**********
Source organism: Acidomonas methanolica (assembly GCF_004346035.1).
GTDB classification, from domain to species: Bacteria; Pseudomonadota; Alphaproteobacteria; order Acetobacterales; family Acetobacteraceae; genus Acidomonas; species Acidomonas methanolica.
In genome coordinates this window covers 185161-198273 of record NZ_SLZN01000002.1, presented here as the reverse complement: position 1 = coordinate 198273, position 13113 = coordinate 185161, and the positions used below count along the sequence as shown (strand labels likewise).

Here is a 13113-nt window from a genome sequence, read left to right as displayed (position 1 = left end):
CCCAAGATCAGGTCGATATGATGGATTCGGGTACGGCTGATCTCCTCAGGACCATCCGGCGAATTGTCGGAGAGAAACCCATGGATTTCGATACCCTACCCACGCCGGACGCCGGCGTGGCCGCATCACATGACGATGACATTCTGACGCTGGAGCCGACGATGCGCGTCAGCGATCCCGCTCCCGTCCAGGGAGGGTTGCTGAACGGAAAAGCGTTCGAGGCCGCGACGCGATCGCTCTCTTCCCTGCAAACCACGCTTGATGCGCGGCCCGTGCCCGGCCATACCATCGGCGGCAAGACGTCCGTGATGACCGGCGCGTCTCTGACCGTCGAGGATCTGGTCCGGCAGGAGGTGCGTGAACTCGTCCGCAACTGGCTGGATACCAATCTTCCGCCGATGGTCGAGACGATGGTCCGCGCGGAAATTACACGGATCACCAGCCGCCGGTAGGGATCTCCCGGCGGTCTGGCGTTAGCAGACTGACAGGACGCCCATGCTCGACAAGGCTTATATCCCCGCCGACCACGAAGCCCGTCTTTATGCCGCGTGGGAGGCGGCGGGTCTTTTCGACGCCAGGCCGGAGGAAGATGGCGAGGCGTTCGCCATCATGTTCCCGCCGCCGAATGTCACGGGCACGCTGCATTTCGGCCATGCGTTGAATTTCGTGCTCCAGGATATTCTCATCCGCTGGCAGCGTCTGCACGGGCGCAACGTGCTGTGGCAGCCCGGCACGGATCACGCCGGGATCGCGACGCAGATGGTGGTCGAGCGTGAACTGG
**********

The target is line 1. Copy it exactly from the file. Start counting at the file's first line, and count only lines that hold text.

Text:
Source organism: Acidomonas methanolica (assembly GCF_004346035.1).